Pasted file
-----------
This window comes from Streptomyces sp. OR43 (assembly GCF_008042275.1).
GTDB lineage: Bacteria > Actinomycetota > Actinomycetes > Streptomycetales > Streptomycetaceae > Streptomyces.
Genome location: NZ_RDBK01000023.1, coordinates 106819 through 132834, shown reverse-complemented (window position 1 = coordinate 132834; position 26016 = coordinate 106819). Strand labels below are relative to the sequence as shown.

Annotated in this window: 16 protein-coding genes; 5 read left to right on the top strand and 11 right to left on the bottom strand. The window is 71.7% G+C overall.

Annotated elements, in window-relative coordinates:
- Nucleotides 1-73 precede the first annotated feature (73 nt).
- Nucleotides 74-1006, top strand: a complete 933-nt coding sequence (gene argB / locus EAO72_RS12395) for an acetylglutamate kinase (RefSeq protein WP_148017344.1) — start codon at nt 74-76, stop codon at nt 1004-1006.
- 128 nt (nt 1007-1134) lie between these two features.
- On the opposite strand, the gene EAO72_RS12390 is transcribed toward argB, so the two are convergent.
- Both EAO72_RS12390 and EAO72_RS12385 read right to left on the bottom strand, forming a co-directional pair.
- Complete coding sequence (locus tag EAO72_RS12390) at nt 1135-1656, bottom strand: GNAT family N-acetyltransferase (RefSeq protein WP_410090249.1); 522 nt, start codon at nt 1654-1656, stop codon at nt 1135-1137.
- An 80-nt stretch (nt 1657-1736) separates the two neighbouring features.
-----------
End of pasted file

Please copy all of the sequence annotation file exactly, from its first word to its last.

This window comes from Streptomyces sp. OR43 (assembly GCF_008042275.1).
GTDB lineage: Bacteria > Actinomycetota > Actinomycetes > Streptomycetales > Streptomycetaceae > Streptomyces.
Genome location: NZ_RDBK01000023.1, coordinates 106819 through 132834, shown reverse-complemented (window position 1 = coordinate 132834; position 26016 = coordinate 106819). Strand labels below are relative to the sequence as shown.

Annotated in this window: 16 protein-coding genes; 5 read left to right on the top strand and 11 right to left on the bottom strand. The window is 71.7% G+C overall.

Annotated elements, in window-relative coordinates:
- Nucleotides 1-73 precede the first annotated feature (73 nt).
- Nucleotides 74-1006, top strand: a complete 933-nt coding sequence (gene argB / locus EAO72_RS12395) for an acetylglutamate kinase (RefSeq protein WP_148017344.1) — start codon at nt 74-76, stop codon at nt 1004-1006.
- 128 nt (nt 1007-1134) lie between these two features.
- On the opposite strand, the gene EAO72_RS12390 is transcribed toward argB, so the two are convergent.
- Both EAO72_RS12390 and EAO72_RS12385 read right to left on the bottom strand, forming a co-directional pair.
- Complete coding sequence (locus tag EAO72_RS12390) at nt 1135-1656, bottom strand: GNAT family N-acetyltransferase (RefSeq protein WP_410090249.1); 522 nt, start codon at nt 1654-1656, stop codon at nt 1135-1137.
- An 80-nt stretch (nt 1657-1736) separates the two neighbouring features.